Saigon Stories and Tips

Saigon is Fassssst!

Cyclo is very good means for travelling  Photo, Saigon, Vietnam

Vietnam has never had more foreign tourists running about than now, and the tourism department expects more than two million to come this year - a sizeable increase from last year's already high numbers.

Arrived in Sai Gon on a cheap flight from Hanoi with a rush visa booked through, I am also at the end of my trip and rewarding myself for good budgeting over the whole of my trip. Want to get home and make sure i also feel like i have had a holiday as travelling is VERY hard!!!

Saigon is fassssst! Motorcycle everywhere, same busy horns on vehciles and same crazy road rules apply where you have to cover everyone elses risks and they cover yours. It does seem to work though. I have acustomed myself to the local traffic and now find myslef very confident at crossign roads whislt surrounded by cars, bike and cyclos (rickshaws).

I see lots - looking out tour bus windows, browsing at lacquerware shops on Dong Khoi Street, hanging out open-front travelers cafes in the backpacker area, waving off requests from Honda taxi offers. Some foreigners are here on business too.

In the afternoon I went to the War Museum... all I can say is WHOOOOOOAAAHHH!!! Man that place freaks you out, so graphic about the 'war crimes' from the USA. I walked out feeling really flat after going through and reading most of the material in the museum. So anti USA, i would love to hear the US version though before making anh judgement, but serioulsy looks like Vietnam was a practice ground for new weapons and gases experimentation. Some of the picture of the way the GI's treated people was atrocious. Children, babies and preganant women being killed at point blank range..... not a happy place...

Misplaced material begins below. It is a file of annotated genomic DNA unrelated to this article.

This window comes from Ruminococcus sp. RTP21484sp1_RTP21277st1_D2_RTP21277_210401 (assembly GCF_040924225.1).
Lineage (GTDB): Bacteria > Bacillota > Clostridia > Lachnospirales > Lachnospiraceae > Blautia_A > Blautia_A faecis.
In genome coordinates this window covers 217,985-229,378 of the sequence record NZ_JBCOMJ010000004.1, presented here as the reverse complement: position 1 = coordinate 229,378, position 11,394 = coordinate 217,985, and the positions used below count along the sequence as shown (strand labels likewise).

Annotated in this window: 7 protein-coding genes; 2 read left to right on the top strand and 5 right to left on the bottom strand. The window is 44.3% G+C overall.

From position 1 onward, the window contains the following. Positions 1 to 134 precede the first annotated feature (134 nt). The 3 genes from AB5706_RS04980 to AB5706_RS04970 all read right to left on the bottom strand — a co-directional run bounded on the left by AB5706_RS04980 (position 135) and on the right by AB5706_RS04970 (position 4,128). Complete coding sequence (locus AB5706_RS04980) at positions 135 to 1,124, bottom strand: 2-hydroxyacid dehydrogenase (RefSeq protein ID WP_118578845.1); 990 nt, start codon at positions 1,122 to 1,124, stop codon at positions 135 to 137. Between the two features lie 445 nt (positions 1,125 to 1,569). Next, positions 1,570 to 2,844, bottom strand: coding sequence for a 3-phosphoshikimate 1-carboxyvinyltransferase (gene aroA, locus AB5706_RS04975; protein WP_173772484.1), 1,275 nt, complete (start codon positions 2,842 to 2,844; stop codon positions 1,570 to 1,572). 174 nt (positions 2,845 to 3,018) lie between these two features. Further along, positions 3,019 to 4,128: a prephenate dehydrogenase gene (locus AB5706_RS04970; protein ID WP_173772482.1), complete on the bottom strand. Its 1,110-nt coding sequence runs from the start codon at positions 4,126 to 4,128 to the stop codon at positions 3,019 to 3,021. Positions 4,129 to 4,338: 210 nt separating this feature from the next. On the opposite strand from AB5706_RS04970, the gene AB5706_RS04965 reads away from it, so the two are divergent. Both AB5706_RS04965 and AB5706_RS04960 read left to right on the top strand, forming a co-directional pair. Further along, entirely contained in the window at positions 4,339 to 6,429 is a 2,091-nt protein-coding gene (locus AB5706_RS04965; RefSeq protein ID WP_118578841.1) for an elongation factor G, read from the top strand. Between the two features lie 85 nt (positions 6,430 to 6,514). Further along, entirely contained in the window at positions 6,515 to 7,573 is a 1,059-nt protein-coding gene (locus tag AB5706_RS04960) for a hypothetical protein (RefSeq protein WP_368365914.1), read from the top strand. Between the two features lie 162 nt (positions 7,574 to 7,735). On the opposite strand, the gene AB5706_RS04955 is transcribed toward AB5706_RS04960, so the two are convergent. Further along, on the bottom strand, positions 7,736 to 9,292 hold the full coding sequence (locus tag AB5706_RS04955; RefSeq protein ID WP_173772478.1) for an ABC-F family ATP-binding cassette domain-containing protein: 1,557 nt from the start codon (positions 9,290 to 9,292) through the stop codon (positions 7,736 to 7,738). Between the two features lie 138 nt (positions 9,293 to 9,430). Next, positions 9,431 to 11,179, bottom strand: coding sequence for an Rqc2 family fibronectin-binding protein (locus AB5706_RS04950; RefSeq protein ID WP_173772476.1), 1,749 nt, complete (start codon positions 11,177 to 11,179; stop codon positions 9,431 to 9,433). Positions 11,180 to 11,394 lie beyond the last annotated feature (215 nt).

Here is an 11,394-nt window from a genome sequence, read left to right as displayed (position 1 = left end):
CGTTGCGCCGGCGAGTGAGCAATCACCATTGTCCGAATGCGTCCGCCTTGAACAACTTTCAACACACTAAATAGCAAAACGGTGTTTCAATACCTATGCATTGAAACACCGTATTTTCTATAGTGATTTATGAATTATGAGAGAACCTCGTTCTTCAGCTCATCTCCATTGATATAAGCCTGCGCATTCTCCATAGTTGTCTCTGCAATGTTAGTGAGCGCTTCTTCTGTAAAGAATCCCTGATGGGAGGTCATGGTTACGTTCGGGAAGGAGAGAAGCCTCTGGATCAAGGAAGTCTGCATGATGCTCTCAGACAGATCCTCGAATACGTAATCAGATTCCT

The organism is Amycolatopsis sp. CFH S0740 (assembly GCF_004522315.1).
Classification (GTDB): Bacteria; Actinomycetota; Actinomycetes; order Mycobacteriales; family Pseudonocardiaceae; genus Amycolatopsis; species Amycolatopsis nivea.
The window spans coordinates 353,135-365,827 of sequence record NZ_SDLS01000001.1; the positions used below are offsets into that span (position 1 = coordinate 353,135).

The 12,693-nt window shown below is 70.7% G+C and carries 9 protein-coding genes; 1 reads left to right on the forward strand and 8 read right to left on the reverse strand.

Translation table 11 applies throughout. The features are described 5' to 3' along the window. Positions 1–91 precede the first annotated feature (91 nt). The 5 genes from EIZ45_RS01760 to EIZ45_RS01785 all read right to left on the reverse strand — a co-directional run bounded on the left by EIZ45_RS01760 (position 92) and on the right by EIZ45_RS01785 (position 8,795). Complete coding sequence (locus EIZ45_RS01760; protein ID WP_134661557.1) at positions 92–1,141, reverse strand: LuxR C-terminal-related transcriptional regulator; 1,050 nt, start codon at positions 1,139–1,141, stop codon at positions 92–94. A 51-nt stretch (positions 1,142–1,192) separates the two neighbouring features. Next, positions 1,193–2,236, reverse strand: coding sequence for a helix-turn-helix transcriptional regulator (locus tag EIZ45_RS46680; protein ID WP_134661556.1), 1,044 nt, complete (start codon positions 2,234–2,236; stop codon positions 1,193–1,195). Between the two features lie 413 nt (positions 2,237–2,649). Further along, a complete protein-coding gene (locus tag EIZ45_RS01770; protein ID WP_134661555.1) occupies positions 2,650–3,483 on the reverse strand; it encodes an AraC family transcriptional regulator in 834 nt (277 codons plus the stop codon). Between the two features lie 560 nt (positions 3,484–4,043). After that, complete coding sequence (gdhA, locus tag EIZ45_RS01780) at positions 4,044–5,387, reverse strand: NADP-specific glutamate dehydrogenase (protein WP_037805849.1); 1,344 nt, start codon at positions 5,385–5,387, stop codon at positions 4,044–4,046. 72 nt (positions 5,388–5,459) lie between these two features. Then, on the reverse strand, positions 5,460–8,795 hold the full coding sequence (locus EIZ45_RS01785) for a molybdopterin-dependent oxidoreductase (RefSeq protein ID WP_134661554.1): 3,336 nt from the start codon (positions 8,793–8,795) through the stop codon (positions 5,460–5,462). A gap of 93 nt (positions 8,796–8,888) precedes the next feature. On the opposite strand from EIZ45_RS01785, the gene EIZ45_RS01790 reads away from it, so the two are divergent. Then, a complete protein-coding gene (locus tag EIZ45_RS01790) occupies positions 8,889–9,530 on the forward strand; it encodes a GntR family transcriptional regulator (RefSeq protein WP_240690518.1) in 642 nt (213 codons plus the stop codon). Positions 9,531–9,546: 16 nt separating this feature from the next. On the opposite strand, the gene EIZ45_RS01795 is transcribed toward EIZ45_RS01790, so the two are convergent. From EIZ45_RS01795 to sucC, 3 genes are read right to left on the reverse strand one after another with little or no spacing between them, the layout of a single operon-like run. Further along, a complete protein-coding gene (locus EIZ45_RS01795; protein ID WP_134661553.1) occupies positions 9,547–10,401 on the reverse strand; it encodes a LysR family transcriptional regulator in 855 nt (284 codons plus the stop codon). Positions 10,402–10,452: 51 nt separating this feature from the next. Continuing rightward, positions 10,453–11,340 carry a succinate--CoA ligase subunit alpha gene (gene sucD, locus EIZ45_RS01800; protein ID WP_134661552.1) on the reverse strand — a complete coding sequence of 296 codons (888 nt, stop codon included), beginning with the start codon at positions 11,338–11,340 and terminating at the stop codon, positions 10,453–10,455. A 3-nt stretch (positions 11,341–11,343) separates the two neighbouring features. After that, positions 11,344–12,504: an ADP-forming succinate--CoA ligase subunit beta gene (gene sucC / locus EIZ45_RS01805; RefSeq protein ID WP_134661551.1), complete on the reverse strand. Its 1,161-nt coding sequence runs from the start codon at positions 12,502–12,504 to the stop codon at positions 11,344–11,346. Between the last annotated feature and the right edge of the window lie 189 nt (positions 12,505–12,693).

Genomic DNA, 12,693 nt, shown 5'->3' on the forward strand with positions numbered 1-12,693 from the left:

Got out of that sad place, I took a cyclo ride to Reunification Palace which was originally a French palace built in the late 1800s, and refashioned as 'Independence Palace' for the South Vietnamese government. It was here that VC tanks knocked down the gates and flew the North Vietnamese flag in 1975. Surprisingly, the government has never changed the very-1960s interiors. Guides in traditional dress lead you through on an hour-long tour past the former South Vietnamese presidents' desk and reception area, as well as military radio equipment from the bomb-shelter basement. You can forgive the tired jokes for all the insight. I liked that the government's palace had no doors - the downstairs is completely open, with only pillars keeping out the lizards. Watch out for the Cyclos they will try to rip you off. My guy agreed to 15,000 as the price and then tried to say he said 50,000 (as it sounds the same when they speak). Needless to say I told him he was crazy, gave him the 15,000 and walked away. Warning! Next morning, got ready for the trip to the CU CHI TUNNELS (30 miles northwest of Saigon, a 100-minute drive) - an interesting, but time-taking foray into the recreated world where northern troops (Viet Minh, and later Viet Cong) lived and hid from the French and US troops in back-to-back 20th-century wars. Trips of Cu Chi's principal site (Ben Dinh tunnel) start with a charmingly ancient film - supposedly 1967, though my guide (a former South Vietnamese soldier!) scoffed at the idea ('it was made after the war... you can see the rich terrain and jungle... in 1967 it would have been bare from all the chemicals and bombs the US used.' Supposedly the terrain was bare until about 1980.) The grainy black-and-white film, nevertheless, is a fascinating glimpse at a time when the government was more pointed in describing its enemy ('the devils') and celebrating VC 'American-killer heroes.' The tour follows a short looping path past many Cu Chi 'tunnel' sites - some are built into the ground, with canvas tops - recreations of weapons, kitchens - to show how life was carried out underground, but without having to crawl underground to see. In one, guides show how smoke was detoured through mini-tunnels to escape far away from the real tunnel in itself. You also see bomb craters - now ponds - and a wrecked US tank you can climb on. In areas, goofy pop music is inexplicably played on hidden speakers. The claim to fame is a claustrophobic crawl through the 'tunnel' itself - a recreated one, built wider so that 'fat Americans' can go through. Once is enough for me. Many visitors like to shoot AK-47s and M-16s at the (loud) shooting range - it's $1.50 per bullet. Entrance to the site is $5 (80,000D). Cheaper group tours don't include this charge. My third day in Sai Gon, I joined a group to Mekong Delta - My Tho and Ben Tre which is 75km southwest of Saigon, on the northern lip of a Mekong splinter river, the Tien Giang - is all anyone reaches. My Tho's river promenade is an appealing place, with crumbling French villas now home to storefronts and blow-up animals and candies for sale on the kept-clean brick river front. It gets flooded with daytrippers from Saigon daily. Taking boat trips to quirky islands and canals across on Ben Tre island to see coconut candy be made and bee farms. These palm-lined, chocolate-colored canals are lined with homes. I had chance to listen to Mekong's traditional music - tai tu music while enjoying seasonal fruits, tasting rice wine with honey. Woww it was incredibile!! Back to Sai Gon after 2 hour driving, I planed to leave Saigon next day for the beaches......

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